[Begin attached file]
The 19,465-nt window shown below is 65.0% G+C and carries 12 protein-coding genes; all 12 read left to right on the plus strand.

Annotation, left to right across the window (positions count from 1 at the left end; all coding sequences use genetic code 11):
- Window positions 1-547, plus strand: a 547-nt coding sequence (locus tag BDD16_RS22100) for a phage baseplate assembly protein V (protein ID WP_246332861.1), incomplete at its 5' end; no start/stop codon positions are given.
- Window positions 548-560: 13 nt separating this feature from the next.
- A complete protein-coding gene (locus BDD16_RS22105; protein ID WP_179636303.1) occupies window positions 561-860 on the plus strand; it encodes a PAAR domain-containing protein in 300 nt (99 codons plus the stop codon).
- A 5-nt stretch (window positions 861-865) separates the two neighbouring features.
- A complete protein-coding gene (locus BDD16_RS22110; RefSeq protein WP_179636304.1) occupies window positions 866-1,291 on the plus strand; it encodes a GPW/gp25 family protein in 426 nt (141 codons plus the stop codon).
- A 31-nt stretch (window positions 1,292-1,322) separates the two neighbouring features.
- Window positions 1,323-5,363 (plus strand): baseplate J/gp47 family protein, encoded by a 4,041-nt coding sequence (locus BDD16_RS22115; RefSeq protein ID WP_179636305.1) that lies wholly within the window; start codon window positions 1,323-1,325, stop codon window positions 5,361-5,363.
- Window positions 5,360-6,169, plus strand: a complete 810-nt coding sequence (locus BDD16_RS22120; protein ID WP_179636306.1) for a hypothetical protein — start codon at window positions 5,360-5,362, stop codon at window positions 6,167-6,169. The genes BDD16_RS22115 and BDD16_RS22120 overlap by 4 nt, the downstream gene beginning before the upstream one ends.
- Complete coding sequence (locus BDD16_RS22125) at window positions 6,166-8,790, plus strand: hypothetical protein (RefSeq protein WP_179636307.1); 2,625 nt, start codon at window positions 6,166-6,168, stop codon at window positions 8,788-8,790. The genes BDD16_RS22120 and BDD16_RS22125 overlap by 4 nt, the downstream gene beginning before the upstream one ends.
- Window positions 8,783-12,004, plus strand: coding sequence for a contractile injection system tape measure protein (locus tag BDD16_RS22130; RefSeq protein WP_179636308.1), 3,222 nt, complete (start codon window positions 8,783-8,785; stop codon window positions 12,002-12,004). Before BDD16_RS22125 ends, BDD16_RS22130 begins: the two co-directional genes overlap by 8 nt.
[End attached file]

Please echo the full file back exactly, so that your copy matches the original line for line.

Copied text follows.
The 19,465-nt window shown below is 65.0% G+C and carries 12 protein-coding genes; all 12 read left to right on the plus strand.

Annotation, left to right across the window (positions count from 1 at the left end; all coding sequences use genetic code 11):
- Window positions 1-547, plus strand: a 547-nt coding sequence (locus tag BDD16_RS22100) for a phage baseplate assembly protein V (protein ID WP_246332861.1), incomplete at its 5' end; no start/stop codon positions are given.
- Window positions 548-560: 13 nt separating this feature from the next.
- A complete protein-coding gene (locus BDD16_RS22105; protein ID WP_179636303.1) occupies window positions 561-860 on the plus strand; it encodes a PAAR domain-containing protein in 300 nt (99 codons plus the stop codon).
- A 5-nt stretch (window positions 861-865) separates the two neighbouring features.
- A complete protein-coding gene (locus BDD16_RS22110; RefSeq protein WP_179636304.1) occupies window positions 866-1,291 on the plus strand; it encodes a GPW/gp25 family protein in 426 nt (141 codons plus the stop codon).
- A 31-nt stretch (window positions 1,292-1,322) separates the two neighbouring features.
- Window positions 1,323-5,363 (plus strand): baseplate J/gp47 family protein, encoded by a 4,041-nt coding sequence (locus BDD16_RS22115; RefSeq protein ID WP_179636305.1) that lies wholly within the window; start codon window positions 1,323-1,325, stop codon window positions 5,361-5,363.
- Window positions 5,360-6,169, plus strand: a complete 810-nt coding sequence (locus BDD16_RS22120; protein ID WP_179636306.1) for a hypothetical protein — start codon at window positions 5,360-5,362, stop codon at window positions 6,167-6,169. The genes BDD16_RS22115 and BDD16_RS22120 overlap by 4 nt, the downstream gene beginning before the upstream one ends.
- Complete coding sequence (locus BDD16_RS22125) at window positions 6,166-8,790, plus strand: hypothetical protein (RefSeq protein WP_179636307.1); 2,625 nt, start codon at window positions 6,166-6,168, stop codon at window positions 8,788-8,790. The genes BDD16_RS22120 and BDD16_RS22125 overlap by 4 nt, the downstream gene beginning before the upstream one ends.
- Window positions 8,783-12,004, plus strand: coding sequence for a contractile injection system tape measure protein (locus tag BDD16_RS22130; RefSeq protein WP_179636308.1), 3,222 nt, complete (start codon window positions 8,783-8,785; stop codon window positions 12,002-12,004). Before BDD16_RS22125 ends, BDD16_RS22130 begins: the two co-directional genes overlap by 8 nt.